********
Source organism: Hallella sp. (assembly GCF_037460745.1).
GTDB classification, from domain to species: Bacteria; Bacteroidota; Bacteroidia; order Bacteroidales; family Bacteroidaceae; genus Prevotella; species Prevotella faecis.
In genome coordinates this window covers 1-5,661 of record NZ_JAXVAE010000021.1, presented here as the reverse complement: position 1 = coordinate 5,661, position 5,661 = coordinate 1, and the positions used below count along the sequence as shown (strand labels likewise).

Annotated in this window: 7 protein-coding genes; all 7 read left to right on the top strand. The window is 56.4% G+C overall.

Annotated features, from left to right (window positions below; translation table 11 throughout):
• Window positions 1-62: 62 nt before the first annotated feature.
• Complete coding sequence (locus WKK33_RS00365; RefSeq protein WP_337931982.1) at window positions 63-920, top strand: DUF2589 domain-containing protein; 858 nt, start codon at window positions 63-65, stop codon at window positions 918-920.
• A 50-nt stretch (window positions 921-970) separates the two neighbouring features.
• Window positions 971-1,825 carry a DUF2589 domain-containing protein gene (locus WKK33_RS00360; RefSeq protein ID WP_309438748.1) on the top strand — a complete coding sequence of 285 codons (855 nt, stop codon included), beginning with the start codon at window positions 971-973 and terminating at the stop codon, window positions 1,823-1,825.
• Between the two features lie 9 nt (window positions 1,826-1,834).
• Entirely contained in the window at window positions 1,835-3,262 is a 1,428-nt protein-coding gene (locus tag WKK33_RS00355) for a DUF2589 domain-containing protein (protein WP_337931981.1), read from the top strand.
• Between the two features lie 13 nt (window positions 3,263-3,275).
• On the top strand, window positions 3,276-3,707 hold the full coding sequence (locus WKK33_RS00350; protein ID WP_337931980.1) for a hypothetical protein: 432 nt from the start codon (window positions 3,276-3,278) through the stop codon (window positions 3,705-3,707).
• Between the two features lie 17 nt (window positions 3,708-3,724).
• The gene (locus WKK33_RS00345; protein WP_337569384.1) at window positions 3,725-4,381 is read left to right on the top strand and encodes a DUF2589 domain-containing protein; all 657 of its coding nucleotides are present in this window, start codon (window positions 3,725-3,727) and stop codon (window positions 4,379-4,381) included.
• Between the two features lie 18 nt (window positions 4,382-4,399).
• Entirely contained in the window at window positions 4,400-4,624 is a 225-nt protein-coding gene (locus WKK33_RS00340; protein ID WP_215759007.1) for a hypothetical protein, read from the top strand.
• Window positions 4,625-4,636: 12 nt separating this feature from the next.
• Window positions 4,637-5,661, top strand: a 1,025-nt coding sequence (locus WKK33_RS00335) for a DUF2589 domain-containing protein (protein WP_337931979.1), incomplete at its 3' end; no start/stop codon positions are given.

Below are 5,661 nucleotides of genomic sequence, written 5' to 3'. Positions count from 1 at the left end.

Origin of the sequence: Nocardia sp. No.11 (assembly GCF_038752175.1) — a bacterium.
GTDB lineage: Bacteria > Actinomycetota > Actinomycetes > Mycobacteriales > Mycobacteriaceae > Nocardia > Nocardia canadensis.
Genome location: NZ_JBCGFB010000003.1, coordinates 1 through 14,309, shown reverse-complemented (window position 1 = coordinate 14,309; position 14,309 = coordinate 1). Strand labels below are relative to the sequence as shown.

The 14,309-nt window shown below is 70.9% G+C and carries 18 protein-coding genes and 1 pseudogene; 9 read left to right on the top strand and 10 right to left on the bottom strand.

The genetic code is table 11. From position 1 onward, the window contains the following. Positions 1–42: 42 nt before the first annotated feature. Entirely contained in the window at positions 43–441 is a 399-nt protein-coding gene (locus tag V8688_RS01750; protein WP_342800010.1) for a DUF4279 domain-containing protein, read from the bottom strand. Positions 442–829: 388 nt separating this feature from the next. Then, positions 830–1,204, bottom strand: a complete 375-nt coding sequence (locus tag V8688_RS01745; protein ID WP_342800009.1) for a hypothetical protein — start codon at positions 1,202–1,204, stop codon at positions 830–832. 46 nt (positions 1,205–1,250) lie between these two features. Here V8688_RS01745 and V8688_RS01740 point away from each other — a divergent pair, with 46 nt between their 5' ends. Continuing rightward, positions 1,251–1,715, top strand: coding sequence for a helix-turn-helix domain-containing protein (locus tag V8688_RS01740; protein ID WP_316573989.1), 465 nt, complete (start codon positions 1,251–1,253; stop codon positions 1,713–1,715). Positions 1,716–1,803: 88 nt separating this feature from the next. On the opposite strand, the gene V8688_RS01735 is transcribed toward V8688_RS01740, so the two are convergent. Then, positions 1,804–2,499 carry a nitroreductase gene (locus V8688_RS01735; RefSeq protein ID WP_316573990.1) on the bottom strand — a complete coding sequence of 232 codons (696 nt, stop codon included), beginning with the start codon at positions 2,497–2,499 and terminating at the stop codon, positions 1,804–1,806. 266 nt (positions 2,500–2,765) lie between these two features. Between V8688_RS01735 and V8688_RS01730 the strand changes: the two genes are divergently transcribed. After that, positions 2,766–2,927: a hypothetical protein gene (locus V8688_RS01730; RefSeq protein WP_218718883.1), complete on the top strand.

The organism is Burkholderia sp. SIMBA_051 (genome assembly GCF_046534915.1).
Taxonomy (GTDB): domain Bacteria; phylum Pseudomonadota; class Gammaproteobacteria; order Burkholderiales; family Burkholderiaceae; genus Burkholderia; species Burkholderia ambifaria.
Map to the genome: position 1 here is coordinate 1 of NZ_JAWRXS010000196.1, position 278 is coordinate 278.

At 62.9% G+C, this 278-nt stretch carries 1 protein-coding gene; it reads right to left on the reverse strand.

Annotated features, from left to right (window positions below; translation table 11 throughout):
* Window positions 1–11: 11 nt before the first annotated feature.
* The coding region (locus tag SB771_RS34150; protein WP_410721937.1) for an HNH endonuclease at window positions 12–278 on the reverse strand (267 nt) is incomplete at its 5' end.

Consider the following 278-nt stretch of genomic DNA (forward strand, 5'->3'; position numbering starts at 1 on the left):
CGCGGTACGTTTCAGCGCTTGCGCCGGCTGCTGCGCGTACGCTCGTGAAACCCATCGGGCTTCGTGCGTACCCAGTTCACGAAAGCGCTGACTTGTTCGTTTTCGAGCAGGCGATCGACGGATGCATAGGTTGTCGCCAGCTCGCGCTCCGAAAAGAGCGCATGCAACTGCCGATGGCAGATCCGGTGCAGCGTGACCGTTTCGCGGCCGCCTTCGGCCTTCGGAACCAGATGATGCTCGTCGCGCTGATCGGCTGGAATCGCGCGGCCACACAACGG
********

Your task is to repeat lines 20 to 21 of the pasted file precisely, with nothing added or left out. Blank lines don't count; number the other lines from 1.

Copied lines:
Below are 5,661 nucleotides of genomic sequence, written 5' to 3'. Positions count from 1 at the left end.

Origin of the sequence: Nocardia sp. No.11 (assembly GCF_038752175.1) — a bacterium.